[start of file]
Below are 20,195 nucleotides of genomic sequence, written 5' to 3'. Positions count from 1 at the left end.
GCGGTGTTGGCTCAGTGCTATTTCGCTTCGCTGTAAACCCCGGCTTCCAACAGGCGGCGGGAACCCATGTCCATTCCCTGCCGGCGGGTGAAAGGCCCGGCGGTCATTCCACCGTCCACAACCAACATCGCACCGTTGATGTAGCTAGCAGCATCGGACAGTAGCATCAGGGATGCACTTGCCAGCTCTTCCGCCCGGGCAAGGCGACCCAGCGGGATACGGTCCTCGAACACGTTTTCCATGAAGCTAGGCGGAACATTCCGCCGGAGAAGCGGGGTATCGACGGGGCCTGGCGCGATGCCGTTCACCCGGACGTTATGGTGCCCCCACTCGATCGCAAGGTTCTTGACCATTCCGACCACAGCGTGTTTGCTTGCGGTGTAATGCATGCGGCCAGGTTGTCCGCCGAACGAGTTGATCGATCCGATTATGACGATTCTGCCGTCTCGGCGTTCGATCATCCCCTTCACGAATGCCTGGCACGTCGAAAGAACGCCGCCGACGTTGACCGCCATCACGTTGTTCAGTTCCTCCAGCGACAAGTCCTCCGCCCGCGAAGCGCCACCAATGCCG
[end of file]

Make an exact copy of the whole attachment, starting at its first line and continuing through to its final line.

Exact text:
Below are 20,195 nucleotides of genomic sequence, written 5' to 3'. Positions count from 1 at the left end.
GCGGTGTTGGCTCAGTGCTATTTCGCTTCGCTGTAAACCCCGGCTTCCAACAGGCGGCGGGAACCCATGTCCATTCCCTGCCGGCGGGTGAAAGGCCCGGCGGTCATTCCACCGTCCACAACCAACATCGCACCGTTGATGTAGCTAGCAGCATCGGACAGTAGCATCAGGGATGCACTTGCCAGCTCTTCCGCCCGGGCAAGGCGACCCAGCGGGATACGGTCCTCGAACACGTTTTCCATGAAGCTAGGCGGAACATTCCGCCGGAGAAGCGGGGTATCGACGGGGCCTGGCGCGATGCCGTTCACCCGGACGTTATGGTGCCCCCACTCGATCGCAAGGTTCTTGACCATTCCGACCACAGCGTGTTTGCTTGCGGTGTAATGCATGCGGCCAGGTTGTCCGCCGAACGAGTTGATCGATCCGATTATGACGATTCTGCCGTCTCGGCGTTCGATCATCCCCTTCACGAATGCCTGGCACGTCGAAAGAACGCCGCCGACGTTGACCGCCATCACGTTGTTCAGTTCCTCCAGCGACAAGTCCTCCGCCCGCGAAGCGCCACCAATGCCG